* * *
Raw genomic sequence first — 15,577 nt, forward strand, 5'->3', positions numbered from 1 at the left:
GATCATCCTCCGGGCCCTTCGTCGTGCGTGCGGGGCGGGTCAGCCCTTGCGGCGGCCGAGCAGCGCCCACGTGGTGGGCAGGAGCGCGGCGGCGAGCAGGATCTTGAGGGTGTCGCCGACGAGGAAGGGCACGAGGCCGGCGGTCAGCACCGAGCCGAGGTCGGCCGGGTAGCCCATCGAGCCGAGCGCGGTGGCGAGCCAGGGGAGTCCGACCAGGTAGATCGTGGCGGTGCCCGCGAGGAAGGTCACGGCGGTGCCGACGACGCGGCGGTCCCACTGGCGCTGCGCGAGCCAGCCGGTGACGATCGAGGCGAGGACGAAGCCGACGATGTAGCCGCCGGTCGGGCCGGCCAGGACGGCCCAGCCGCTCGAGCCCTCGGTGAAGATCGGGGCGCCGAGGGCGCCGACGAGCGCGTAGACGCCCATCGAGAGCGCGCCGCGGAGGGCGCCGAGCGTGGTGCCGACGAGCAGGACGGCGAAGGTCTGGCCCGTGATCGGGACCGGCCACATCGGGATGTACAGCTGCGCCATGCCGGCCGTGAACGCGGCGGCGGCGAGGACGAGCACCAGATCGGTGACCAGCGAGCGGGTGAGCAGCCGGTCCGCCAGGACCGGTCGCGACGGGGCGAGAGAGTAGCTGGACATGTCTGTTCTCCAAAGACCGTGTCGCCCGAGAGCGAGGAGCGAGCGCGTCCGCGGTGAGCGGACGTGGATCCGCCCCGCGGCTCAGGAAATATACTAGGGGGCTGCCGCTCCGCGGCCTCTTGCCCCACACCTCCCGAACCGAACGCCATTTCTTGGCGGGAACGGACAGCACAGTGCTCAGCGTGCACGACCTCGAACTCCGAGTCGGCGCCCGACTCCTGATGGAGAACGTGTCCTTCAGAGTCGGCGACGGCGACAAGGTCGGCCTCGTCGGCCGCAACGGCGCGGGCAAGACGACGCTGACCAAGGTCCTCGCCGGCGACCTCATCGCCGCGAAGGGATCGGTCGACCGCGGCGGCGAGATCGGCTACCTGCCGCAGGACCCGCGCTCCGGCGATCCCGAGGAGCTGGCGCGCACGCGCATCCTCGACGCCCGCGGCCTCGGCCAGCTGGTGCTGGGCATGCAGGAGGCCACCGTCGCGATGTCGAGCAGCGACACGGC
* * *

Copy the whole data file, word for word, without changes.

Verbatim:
Raw genomic sequence first — 15,577 nt, forward strand, 5'->3', positions numbered from 1 at the left:
GATCATCCTCCGGGCCCTTCGTCGTGCGTGCGGGGCGGGTCAGCCCTTGCGGCGGCCGAGCAGCGCCCACGTGGTGGGCAGGAGCGCGGCGGCGAGCAGGATCTTGAGGGTGTCGCCGACGAGGAAGGGCACGAGGCCGGCGGTCAGCACCGAGCCGAGGTCGGCCGGGTAGCCCATCGAGCCGAGCGCGGTGGCGAGCCAGGGGAGTCCGACCAGGTAGATCGTGGCGGTGCCCGCGAGGAAGGTCACGGCGGTGCCGACGACGCGGCGGTCCCACTGGCGCTGCGCGAGCCAGCCGGTGACGATCGAGGCGAGGACGAAGCCGACGATGTAGCCGCCGGTCGGGCCGGCCAGGACGGCCCAGCCGCTCGAGCCCTCGGTGAAGATCGGGGCGCCGAGGGCGCCGACGAGCGCGTAGACGCCCATCGAGAGCGCGCCGCGGAGGGCGCCGAGCGTGGTGCCGACGAGCAGGACGGCGAAGGTCTGGCCCGTGATCGGGACCGGCCACATCGGGATGTACAGCTGCGCCATGCCGGCCGTGAACGCGGCGGCGGCGAGGACGAGCACCAGATCGGTGACCAGCGAGCGGGTGAGCAGCCGGTCCGCCAGGACCGGTCGCGACGGGGCGAGAGAGTAGCTGGACATGTCTGTTCTCCAAAGACCGTGTCGCCCGAGAGCGAGGAGCGAGCGCGTCCGCGGTGAGCGGACGTGGATCCGCCCCGCGGCTCAGGAAATATACTAGGGGGCTGCCGCTCCGCGGCCTCTTGCCCCACACCTCCCGAACCGAACGCCATTTCTTGGCGGGAACGGACAGCACAGTGCTCAGCGTGCACGACCTCGAACTCCGAGTCGGCGCCCGACTCCTGATGGAGAACGTGTCCTTCAGAGTCGGCGACGGCGACAAGGTCGGCCTCGTCGGCCGCAACGGCGCGGGCAAGACGACGCTGACCAAGGTCCTCGCCGGCGACCTCATCGCCGCGAAGGGATCGGTCGACCGCGGCGGCGAGATCGGCTACCTGCCGCAGGACCCGCGCTCCGGCGATCCCGAGGAGCTGGCGCGCACGCGCATCCTCGACGCCCGCGGCCTCGGCCAGCTGGTGCTGGGCATGCAGGAGGCCACCGTCGCGATGTCGAGCAGCGACACGGC